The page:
Adam Blake Jr. , was the adopted son of Adam Blake Sr., enslaved by “The Good Patroon” at the Van Rensselaer Manor. That mansion was on Broadway in North Albany.
Adam Jr. was born free about 1830 and worked his way up from waiter to restaurant owner to hotel owner. In 1879 he opened the Kenmore Hotel on North Pearl St. (yes, that Kenmore that’s still there). It was the most modern and luxurious hotel in Albany at the time. Blake leased the building, but it had been built to his specifications.
Sadly, Adam died suddenly in summer 1881, at the age of 51, just a couple of months after his oldest son passed way. One can only imagine the grief of his widow Catherine – her husband and first born child had died within 6 months. Catherine was barely 39 , and had 3 daughters and 1 son, all under the age of 10, to raise.
But Catherine was tough. Many people thought she would sell the hotel, take the money and leave. She didn’t despite a number of offers. Now was her opportunity. She ran the hotel for the next 7 years, still under her husband’s name. The Kenmore thrived. And Catherine became well-known and liked in Albany. It’s clear that she and Adam had been partners in business and in life. But few people knew that the best hotel in the Capital City of the largest state was managed by an African-American woman.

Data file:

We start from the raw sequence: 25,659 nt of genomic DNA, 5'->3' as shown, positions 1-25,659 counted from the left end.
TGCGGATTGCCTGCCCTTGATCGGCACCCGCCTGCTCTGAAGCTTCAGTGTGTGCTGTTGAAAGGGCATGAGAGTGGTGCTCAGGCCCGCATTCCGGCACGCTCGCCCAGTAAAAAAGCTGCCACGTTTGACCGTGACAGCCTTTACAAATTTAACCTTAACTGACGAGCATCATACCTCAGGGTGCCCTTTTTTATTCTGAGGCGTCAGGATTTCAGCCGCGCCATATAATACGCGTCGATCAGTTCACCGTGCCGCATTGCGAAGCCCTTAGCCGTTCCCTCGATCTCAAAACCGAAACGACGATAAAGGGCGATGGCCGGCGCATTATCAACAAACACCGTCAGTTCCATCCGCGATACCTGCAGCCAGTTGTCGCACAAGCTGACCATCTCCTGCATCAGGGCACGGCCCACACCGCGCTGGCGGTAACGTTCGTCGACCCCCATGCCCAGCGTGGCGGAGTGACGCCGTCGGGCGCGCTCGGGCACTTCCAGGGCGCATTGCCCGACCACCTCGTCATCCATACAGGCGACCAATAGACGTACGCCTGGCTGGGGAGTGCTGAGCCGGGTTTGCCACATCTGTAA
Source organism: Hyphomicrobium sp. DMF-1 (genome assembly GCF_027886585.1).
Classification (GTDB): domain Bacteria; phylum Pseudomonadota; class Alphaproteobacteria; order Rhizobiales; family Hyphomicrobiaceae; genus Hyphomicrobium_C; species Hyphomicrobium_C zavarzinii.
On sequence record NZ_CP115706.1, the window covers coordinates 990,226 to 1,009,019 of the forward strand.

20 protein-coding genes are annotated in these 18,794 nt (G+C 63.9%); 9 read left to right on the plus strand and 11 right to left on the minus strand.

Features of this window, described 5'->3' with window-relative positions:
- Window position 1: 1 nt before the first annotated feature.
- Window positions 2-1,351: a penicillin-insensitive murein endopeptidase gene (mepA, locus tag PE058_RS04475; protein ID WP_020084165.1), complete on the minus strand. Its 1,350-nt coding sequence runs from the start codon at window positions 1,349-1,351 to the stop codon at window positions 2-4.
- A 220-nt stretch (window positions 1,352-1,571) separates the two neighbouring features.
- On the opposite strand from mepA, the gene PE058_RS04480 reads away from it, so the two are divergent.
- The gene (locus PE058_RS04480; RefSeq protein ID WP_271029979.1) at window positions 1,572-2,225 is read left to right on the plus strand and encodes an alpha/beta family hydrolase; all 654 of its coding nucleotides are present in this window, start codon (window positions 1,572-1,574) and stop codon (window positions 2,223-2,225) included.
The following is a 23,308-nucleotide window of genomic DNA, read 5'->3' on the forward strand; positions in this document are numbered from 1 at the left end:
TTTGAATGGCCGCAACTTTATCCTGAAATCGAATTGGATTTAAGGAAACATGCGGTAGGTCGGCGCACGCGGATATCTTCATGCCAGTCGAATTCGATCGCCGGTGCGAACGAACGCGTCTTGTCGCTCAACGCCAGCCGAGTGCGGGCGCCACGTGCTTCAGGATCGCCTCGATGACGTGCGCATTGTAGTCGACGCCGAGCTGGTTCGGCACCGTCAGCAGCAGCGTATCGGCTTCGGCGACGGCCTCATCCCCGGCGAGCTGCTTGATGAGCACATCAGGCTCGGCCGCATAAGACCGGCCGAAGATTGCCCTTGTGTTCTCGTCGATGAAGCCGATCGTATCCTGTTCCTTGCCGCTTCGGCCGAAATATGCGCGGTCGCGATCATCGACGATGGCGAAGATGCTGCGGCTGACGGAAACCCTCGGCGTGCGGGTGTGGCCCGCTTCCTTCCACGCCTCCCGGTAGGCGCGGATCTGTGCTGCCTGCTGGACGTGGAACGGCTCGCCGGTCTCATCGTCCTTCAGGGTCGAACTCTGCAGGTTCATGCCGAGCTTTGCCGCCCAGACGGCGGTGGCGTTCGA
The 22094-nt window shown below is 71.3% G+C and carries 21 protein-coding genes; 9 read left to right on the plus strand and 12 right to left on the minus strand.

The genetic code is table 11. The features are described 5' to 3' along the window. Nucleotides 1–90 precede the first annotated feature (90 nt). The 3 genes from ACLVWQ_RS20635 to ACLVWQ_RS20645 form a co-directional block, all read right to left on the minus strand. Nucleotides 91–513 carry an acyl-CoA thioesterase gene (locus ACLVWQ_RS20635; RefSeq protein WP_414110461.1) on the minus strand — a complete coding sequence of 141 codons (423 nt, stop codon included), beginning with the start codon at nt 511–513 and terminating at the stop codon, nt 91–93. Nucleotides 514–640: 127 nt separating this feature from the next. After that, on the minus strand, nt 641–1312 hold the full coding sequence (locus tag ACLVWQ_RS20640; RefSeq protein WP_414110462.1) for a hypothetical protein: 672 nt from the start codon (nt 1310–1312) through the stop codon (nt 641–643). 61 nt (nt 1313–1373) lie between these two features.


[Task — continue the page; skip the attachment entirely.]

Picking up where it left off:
In addition to the Kenmore she went into real estate development, and bought land and built houses in a couple of areas of Albany. She became one of the richest women in the city. But like her husband she never forgot those who hadn’t fared so well. She was instrumental in the establishment of the Women’s Exchange, a place where talented women (Black and white) with skills , like fine needlework, could sell their items (think an 1880s brick and mortar Etsy).
In 1887 she pulled off one of the smartest business moves ever. A father and son named Rockwell wanted the Kenmore desperately. She turned them down repeatedly. They finally managed to secure a lease on part of Hotel to try to force her out. Not deterred, Catherine went to building owners surrounding the Hotel, including the new YMCA on Steuben. She secured access to top floors and a couple of ground floor businesses. She broke through walls on the top floors to create hotel rooms, moved the office and some other rooms like parlors on the ground floor, AND the main entrance. The Rockwells were left with a little island in the midst of a Hotel that now covered upper parts of a city block, and almost no access to their island.
Clever Mrs. Blake had outwitted the Rockwells. But about a year later Catherine decided to sell. Because she had enlarged hotel it was worth more, and she cut a slick and lucrative deal for hotel furnishing and contents, and of course, the reputation and goodwill of the Kenmore.
Despite her wealth Catherine wasn’t insulated from racial discrimination, which increased even in the North after the Civil War. In an 1884 letter she noted that many white Americans continued to think of Black Americans as “lazy, stupid and thriftless”.
Catherine and her children remained in Albany for a number of years. Her son Carroll Blake went to Cornell and obtained an engineering degree in the mid-1890s. Two of her daughters married. By 1900 Catherine and one daughter were living with her son and his wife in Brooklyn.
Copyright 2021 Julie O’Connor